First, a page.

The Rural Blog: As states seek disclosure, drilling companies try more environmentally friendly fracking fluids

December 21, 2010 | EPA

Much of the controversy around hydraulic fracturing has centered on whether chemicals used in the process can contaminate drinking water supplies, "but despite an increase in the number of such reports nationally, environmentalists’ claims have been undermined by the fact that no scientific links have been established between fracturing — which involves blasting a solution of water, sand and chemicals deep underground to free natural gas — and reports of contaminated water," John Gramlich of Stateline writes in a good overview of the issue.

"One crucial question about fracturing, however, has always gone unanswered: Which chemicals, exactly, are drillers injecting into the earth as they search for natural gas? Government regulators themselves often don’t know the answer because the chemical formulas are protected as trade secrets by the companies doing the drilling," Gramlich writes. "Environmentalists say it is unfathomable that regulators don’t know the chemicals that are being fired into the earth, often near aquifers and private water supplies," so a few states are starting to require disclosure of the chemicals.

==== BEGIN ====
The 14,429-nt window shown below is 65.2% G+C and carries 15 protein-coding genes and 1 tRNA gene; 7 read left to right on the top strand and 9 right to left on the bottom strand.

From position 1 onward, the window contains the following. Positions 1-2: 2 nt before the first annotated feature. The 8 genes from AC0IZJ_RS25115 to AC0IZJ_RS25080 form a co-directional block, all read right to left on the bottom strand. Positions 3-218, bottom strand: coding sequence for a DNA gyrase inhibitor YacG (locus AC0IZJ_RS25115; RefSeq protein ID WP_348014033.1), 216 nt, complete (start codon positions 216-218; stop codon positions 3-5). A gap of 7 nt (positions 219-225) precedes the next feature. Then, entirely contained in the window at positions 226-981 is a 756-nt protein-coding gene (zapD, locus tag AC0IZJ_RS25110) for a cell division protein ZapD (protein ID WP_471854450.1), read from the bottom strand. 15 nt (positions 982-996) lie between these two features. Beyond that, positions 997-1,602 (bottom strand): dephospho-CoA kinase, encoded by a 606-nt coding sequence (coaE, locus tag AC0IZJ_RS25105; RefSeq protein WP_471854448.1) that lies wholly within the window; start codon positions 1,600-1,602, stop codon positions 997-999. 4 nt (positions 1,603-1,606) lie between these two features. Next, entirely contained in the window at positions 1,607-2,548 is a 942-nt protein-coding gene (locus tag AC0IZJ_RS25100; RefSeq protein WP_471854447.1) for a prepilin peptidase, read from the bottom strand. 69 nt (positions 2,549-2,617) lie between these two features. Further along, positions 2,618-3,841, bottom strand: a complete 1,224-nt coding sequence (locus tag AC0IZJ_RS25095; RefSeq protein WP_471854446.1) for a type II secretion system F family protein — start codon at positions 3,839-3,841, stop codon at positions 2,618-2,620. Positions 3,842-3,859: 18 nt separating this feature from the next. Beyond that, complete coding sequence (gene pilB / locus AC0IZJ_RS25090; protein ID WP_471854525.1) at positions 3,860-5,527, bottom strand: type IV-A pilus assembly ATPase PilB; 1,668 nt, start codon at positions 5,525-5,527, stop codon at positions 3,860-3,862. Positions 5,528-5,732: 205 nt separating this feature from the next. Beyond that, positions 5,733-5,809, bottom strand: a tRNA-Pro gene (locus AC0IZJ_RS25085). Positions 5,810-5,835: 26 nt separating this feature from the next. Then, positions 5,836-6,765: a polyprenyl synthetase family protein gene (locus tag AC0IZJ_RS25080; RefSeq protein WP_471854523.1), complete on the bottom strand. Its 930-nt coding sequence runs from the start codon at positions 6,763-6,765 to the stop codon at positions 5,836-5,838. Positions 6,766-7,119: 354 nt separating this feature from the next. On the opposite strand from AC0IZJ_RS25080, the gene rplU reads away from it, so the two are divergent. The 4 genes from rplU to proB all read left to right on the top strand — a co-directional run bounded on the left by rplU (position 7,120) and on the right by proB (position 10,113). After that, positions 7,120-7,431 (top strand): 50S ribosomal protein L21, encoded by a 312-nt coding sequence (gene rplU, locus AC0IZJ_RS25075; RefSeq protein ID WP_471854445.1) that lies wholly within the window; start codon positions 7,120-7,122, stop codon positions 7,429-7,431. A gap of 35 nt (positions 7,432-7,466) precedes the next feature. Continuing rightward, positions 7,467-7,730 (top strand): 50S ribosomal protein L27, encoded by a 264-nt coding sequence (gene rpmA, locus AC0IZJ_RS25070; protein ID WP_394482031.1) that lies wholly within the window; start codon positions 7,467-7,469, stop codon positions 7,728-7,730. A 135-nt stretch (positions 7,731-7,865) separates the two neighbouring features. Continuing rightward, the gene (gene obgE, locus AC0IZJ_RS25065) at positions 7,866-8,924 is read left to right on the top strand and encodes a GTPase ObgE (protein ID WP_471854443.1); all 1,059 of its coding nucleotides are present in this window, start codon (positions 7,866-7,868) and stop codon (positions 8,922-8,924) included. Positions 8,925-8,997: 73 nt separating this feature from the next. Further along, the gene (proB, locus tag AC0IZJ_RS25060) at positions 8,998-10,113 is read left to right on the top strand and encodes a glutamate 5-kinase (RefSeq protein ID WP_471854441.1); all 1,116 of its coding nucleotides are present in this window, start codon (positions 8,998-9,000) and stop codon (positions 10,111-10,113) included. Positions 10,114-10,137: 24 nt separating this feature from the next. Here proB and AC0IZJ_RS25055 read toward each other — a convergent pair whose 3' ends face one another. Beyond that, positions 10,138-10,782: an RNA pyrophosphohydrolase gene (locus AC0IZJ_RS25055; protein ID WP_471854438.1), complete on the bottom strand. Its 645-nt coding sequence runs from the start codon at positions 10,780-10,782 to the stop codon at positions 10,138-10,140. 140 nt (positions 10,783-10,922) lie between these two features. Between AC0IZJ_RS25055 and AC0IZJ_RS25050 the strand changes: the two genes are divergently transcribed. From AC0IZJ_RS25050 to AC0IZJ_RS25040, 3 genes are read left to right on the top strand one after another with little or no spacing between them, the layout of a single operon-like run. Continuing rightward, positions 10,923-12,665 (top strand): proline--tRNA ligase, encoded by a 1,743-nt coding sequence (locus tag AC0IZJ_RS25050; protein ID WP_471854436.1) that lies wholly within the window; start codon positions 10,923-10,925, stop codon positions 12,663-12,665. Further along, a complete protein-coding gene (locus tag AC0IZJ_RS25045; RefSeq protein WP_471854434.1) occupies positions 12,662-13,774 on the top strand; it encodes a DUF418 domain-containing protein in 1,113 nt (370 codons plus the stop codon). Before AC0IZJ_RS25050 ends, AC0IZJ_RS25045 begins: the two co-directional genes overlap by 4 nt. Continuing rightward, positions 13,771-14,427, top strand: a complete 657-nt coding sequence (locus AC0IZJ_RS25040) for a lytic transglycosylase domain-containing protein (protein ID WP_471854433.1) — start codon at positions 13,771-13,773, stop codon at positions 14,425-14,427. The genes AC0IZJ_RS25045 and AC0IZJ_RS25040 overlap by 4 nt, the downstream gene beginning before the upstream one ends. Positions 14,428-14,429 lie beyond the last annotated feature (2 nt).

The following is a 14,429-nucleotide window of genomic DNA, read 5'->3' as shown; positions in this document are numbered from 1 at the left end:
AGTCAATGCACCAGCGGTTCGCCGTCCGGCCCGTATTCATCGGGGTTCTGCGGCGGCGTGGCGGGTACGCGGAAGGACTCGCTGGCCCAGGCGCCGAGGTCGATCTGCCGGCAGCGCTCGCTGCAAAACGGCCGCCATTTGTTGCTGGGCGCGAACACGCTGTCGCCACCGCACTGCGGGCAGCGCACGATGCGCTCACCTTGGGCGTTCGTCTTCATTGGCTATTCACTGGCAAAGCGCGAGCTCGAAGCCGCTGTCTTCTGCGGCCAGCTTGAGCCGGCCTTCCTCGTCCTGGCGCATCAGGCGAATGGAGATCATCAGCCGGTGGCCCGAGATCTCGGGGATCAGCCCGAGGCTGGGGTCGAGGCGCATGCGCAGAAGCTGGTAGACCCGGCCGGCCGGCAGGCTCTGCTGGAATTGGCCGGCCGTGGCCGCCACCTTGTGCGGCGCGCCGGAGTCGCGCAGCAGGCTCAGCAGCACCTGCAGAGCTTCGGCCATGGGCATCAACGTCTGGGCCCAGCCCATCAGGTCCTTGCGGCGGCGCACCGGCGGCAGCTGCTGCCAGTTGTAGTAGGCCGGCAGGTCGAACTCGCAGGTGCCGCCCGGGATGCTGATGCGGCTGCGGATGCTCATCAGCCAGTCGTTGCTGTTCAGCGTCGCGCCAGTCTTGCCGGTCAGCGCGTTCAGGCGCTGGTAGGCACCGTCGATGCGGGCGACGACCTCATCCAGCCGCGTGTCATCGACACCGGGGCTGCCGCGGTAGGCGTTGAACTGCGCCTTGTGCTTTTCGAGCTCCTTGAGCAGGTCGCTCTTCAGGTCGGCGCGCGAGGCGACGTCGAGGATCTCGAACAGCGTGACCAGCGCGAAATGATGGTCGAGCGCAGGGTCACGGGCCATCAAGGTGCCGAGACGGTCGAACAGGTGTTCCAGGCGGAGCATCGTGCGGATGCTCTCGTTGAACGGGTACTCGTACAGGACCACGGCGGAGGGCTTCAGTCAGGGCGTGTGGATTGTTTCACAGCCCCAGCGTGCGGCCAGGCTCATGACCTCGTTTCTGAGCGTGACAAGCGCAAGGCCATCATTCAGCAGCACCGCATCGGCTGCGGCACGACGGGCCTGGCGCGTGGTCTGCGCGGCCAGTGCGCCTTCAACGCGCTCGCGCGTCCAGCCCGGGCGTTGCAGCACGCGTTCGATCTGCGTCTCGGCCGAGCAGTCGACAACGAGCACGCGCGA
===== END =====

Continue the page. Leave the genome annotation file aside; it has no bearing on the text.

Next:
Meanwhile, some companies are touting "environmentally friendly formulas" to help alleviate those fears, Ryan Dezember of The Wall Street Journal reports. "Houston-based Halliburton—the No. 1 shale driller in the U.S.—is rolling out a fracking-fluid product called CleanStim that it says consists exclusively of compounds used in processed foods," Jim Brown, Halliburton’s Western Hemisphere president, recently told a group of investors "The same components to make this stuff are used to make ice cream and brew beer."

"Baker Hughes last week launched a line of products called BJ SmartCare that lets well owners customize their fluids based on factors such as toxicity and flammability," Dezember writes. "It declined to specify what most of the ingredients are, but they include fatty acids, essential oils and guar gum, which is found in toothpaste and ketchup." Flotek Industries Inc. says it has completed successful trials of biodegradable fracking chemicals, and oil and gas producer Devon Energy Corp. has already begun using some of the new formulas in its wells.

"The industry as a whole is going that way," Chip Minty, a spokesman for Devon, which has substantial shale-gas operations in Texas, Oklahoma and Louisiana, told Dezember. Halliburton noted CleanStim would add about 5 to 10 percent to its drilling costs, while Baker Hughes said its environmentally friendly formula would have a "minimal impact" on cost. "So far, Halliburton has tested CleanStim on 13 wells and has begun to offer it to customers," Dezember writes, noting an executive said "the cost of CleanStim will fall once it catches on and Halliburton can buy larger volumes of ingredients, such as maltodextrin, a sweetener and shower-gel component, and organic ester, which is found in liquid egg products and hairspray." (Read more) That sounds encouraging, but it should be noted that the effectiveness of chemicals might vary depending on the depth and nature of shale formations.

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